14 March, 2006

One year from now the biggest internationally coordinated research effort for 50 years will begin as thousands of scientists from 60 countries focus their attention on the Polar Regions.  The initiative, known as the International Polar Year 2007-2008, will provide the most thorough and comprehensive record of the changing state of the Polar Regions ever obtained. It is urgent to do so, since change in these areas affects us all, through their impact on global weather patterns and sea level. Rapid climate change is already impacting local peoples and ecosystems as temperatures warm and ice and snow melt and it is only a question of time before the wider consequences become apparent. Today (Tuesday 14 March) at the IPY 2007-2008 launch – at the Wellcome Trust, leading scientists outline plans.

British Antarctic Survey Director, Professor Chris Rapley and IPY Programme Director, Dave Carlson unveil IPY and explain how it aims to advance our knowledge of the Polar Regions and take us into a new realm for understanding the Earth. Science Minister, Lord Sainsbury gives a broadcast speech at the launch.

IPY will address and solve global scale problems through an enormous range of science. From the ecology of the polar oceans, the dynamics of massive ice sheets and their effect on global sea level to the impact of space weather on global communications.

The three fastest warming regions on the planet over the last 50 years have been Alaska, Siberia and parts of the Antarctic Peninsula with average temperature increases of 2-3°C. Fifty years ago International Geophysical Year, produced some of the greatest scientific breakthroughs. The first earth satellites were launched (notably Sputnik), ice sheet thickness discovery changed the way we viewed our world, global cooperation led to today’s world weather observation system and the Antarctic Treaty designated the continent for peace and science.

International Polar Year will build on the success of IGY and push the frontiers of our understanding of Earth. The results will provide the crucial information that international governments need to make informed decisions about how society needs to adapt to our changing world.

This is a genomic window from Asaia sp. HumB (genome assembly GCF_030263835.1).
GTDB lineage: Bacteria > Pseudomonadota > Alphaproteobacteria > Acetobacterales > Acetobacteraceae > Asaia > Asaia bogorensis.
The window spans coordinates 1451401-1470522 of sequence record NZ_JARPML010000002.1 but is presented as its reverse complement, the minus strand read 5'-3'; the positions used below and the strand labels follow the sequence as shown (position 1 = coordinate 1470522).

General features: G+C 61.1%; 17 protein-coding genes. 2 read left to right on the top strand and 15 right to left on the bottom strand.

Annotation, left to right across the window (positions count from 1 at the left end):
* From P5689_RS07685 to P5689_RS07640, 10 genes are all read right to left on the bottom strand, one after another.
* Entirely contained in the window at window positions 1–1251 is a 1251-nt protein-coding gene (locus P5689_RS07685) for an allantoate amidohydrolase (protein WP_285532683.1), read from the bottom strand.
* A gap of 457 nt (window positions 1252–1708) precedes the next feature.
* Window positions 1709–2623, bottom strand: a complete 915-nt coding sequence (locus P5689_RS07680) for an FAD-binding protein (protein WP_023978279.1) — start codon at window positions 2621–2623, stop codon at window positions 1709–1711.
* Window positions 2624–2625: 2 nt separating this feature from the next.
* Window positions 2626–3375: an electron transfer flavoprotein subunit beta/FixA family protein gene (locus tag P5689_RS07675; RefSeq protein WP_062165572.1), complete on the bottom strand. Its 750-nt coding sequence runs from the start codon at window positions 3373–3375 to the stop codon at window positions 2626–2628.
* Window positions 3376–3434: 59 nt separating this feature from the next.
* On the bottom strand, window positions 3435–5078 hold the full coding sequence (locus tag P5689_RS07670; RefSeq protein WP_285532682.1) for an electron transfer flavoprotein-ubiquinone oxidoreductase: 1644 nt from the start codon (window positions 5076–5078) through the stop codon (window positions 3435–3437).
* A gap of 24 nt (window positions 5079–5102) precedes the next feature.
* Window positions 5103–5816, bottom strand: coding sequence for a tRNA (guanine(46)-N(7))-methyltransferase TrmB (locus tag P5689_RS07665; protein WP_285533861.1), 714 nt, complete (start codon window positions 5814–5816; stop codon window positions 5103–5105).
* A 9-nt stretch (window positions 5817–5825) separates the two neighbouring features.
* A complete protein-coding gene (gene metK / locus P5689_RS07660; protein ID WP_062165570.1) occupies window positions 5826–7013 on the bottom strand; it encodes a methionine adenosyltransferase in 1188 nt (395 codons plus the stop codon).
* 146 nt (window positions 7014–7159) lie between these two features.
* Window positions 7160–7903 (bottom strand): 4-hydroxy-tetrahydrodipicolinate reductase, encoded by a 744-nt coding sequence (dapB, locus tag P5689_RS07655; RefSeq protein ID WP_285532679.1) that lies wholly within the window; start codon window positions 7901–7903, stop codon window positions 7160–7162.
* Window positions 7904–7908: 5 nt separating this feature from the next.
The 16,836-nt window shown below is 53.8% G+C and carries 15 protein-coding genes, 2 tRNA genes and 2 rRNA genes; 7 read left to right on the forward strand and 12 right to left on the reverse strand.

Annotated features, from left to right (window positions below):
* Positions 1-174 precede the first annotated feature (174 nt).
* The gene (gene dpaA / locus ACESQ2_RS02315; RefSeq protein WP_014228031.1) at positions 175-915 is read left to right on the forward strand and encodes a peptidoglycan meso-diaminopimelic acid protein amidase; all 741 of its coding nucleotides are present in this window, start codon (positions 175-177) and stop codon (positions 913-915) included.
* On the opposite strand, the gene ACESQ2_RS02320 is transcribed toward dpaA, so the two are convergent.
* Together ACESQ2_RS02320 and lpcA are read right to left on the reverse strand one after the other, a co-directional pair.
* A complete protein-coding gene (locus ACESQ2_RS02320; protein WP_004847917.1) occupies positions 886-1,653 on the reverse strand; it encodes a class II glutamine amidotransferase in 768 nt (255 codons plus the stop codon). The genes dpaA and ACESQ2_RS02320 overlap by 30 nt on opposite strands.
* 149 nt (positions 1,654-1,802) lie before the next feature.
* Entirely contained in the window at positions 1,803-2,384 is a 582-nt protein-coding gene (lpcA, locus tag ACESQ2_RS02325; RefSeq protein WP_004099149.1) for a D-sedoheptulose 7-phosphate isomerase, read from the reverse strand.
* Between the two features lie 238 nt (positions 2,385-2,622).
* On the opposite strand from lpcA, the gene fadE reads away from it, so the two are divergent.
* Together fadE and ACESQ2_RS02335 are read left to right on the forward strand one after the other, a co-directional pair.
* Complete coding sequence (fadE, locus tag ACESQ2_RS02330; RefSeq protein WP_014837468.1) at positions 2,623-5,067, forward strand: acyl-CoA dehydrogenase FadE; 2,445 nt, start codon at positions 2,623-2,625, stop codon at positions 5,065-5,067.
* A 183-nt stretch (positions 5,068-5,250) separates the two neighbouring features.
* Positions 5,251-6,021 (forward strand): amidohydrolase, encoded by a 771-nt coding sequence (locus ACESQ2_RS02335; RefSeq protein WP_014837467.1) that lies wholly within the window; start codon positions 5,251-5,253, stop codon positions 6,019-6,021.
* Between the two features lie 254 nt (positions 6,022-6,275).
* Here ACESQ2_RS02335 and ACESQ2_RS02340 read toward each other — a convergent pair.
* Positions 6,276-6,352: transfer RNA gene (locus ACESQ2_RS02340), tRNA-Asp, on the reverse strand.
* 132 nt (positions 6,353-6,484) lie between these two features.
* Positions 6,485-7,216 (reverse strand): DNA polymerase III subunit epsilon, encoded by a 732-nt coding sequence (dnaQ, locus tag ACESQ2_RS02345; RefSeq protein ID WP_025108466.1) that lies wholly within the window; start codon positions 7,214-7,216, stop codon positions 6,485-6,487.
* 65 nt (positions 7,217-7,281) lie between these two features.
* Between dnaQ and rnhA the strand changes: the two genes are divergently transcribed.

Public engagement, education and outreach are a major component of IPY. Films, television series, blogs, podcasts, art projects and education initiatives will make IPY perhaps the largest scientific effort in public view since the moon landings.


Issued by British Antarctic Survey Press Office on behalf of the IPY Programme Office.

Contact: Athena Dinar – tel: (01223) 221414, mob: 07740 822229, email: a.dinar@bas.ac.uk

Linda Capper – tel: (01223) 221448, mob: 07714 233744, email: l.capper@bas.ac.uk 

Picture Editors: Photographs and video footage of Antarctica are available from the BAS Press Office as above.


Format of Media Briefing:

09.30  Arrive and coffee/tea

10.00  Welcome by Director of British Antarctic Survey, Professor Chris Rapley

10.10  Speech broadcast by Science Minister, Lord Sainsbury

10.20  Presentation by IPY Programme Director, Dave Carlson on IPY

10.40  Presentation by Director of BAS, Professor Chris Rapley on UK’s plans including education and public engagement

11.00  Open floor for questions/interviews

11.30  Coffee/tea and time for interviews

12.00  Ends



For interviews at the Media Briefing contact Athena Dinar or Linda Capper as above.

UK scientists from 20 research organisations and 40 universities with over 120 projects are participating in IPY. Worldwide there are over 400 projects. Some are still being reviewed and a full list will be available by the summer.

The International Council of Science and the World Meteorological Organisation sponsor International Polar Year. The Royal Society has formed a committee, chaired by Sir John Houghton, to help co-ordinate IPY activities.

Led by Dave Carlson, the IPY Programme Office is based at British Antarctic Survey. BAS’ parent body, the Natural Environment Research Council, has invested £5M in an Arctic-IPY Funding Initiative to support several large-scale international consortium projects. Many Arctic science projects include dialogue with the native people to understand how their lives are being affected by the impact of rapid climate change.

International Geophysical year saw the launch of the first earth satellites, established global cooperation that led to today’s world weather observation system and stimulated a remarkable public enthusiasm for science. It’s success led to the ratification of the Antarctic Treaty in 1961 which designates Antarctica as a continent for peace and science.

British Antarctic Survey is a world leader in research into global issues in an Antarctic context. It is the UK’s national operator and is a component of the Natural Environment Research Council.  It has an annual budget of around £40 million, runs nine research programmes and operates five research stations, two Royal Research Ships and five aircraft in and around Antarctica.